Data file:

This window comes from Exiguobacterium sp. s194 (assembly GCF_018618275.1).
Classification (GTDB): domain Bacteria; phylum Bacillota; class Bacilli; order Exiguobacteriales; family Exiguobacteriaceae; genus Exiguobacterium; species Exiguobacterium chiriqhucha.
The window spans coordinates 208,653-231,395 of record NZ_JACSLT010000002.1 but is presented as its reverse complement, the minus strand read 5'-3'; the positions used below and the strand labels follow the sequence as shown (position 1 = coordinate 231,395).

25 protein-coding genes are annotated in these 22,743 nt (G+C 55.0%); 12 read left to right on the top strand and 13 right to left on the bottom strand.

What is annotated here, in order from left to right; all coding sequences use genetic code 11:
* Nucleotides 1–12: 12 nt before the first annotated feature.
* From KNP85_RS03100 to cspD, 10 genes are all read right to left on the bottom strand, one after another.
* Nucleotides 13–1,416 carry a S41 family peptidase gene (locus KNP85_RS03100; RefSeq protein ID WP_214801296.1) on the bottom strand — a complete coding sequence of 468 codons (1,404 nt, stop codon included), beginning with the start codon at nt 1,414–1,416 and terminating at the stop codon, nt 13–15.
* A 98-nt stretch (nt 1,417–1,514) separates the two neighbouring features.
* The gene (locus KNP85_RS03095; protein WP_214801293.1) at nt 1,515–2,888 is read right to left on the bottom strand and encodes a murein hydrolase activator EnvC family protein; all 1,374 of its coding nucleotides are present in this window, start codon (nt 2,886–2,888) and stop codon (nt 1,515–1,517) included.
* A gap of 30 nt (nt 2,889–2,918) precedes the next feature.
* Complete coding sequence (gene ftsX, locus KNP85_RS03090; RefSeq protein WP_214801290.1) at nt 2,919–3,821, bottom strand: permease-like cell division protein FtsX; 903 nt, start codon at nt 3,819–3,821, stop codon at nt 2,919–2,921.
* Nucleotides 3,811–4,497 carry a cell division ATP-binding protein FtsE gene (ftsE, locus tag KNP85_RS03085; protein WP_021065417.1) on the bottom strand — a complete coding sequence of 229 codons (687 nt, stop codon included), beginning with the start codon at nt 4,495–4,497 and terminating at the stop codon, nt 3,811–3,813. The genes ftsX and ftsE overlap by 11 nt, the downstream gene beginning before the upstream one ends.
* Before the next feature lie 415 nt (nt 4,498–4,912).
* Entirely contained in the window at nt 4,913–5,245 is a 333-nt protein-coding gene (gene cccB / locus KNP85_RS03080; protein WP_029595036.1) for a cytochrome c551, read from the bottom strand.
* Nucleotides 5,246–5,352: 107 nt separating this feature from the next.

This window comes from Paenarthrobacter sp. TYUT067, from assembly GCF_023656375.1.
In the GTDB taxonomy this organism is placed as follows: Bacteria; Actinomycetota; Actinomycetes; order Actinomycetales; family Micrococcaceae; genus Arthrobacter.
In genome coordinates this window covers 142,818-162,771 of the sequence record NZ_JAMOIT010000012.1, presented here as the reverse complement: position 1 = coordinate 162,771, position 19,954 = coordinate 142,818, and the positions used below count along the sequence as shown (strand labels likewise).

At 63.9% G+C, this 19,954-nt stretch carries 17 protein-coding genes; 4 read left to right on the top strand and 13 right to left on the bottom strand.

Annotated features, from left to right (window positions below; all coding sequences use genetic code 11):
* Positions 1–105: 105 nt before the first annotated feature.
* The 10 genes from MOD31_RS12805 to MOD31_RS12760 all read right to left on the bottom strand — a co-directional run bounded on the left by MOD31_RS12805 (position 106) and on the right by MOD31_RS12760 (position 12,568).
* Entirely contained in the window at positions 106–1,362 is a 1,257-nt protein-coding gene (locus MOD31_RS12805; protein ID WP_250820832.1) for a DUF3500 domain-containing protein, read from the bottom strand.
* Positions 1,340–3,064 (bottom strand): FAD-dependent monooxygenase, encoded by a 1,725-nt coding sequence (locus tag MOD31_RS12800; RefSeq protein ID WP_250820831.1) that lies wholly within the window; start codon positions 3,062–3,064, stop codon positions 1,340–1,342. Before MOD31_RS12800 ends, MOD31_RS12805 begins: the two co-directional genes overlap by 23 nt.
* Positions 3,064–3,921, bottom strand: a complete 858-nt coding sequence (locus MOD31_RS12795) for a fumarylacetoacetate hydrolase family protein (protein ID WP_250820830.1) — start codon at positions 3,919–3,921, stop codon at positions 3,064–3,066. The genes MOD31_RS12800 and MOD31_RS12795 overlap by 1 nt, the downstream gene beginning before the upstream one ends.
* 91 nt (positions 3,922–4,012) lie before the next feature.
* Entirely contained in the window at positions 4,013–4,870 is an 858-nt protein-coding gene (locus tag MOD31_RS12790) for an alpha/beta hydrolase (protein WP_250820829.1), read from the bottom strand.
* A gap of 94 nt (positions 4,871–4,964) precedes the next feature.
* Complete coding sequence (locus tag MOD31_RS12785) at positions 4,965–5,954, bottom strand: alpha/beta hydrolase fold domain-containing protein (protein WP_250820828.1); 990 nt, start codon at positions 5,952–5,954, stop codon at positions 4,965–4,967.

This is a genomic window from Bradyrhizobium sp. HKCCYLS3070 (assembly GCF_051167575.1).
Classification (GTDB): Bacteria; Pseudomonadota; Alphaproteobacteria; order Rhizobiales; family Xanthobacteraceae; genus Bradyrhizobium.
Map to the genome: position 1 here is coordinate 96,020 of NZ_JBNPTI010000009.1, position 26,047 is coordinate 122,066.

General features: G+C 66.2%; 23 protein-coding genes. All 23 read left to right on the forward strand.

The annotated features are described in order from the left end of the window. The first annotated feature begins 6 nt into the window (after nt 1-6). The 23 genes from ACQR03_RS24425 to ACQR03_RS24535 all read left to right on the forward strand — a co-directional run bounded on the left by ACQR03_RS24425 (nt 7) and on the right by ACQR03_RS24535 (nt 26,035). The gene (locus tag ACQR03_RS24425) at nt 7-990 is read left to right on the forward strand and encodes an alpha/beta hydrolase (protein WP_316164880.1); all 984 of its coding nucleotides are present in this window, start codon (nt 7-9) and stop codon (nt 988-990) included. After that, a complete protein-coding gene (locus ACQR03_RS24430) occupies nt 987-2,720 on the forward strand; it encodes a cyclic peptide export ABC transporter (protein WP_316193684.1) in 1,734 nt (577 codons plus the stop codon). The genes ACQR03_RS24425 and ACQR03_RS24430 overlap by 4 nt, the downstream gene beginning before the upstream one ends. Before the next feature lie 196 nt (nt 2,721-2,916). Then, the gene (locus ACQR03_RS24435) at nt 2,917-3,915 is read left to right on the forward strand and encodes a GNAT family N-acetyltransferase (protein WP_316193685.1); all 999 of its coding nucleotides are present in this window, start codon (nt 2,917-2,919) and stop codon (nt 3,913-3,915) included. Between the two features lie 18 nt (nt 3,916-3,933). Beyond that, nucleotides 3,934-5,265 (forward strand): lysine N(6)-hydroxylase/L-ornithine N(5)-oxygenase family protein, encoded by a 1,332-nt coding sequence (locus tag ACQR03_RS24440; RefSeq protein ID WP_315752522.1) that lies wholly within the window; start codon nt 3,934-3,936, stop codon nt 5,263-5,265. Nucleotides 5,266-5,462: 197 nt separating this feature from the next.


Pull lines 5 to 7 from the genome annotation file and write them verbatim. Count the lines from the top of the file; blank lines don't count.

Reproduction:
What is annotated here, in order from left to right; all coding sequences use genetic code 11:
* Nucleotides 1–12: 12 nt before the first annotated feature.
* From KNP85_RS03100 to cspD, 10 genes are all read right to left on the bottom strand, one after another.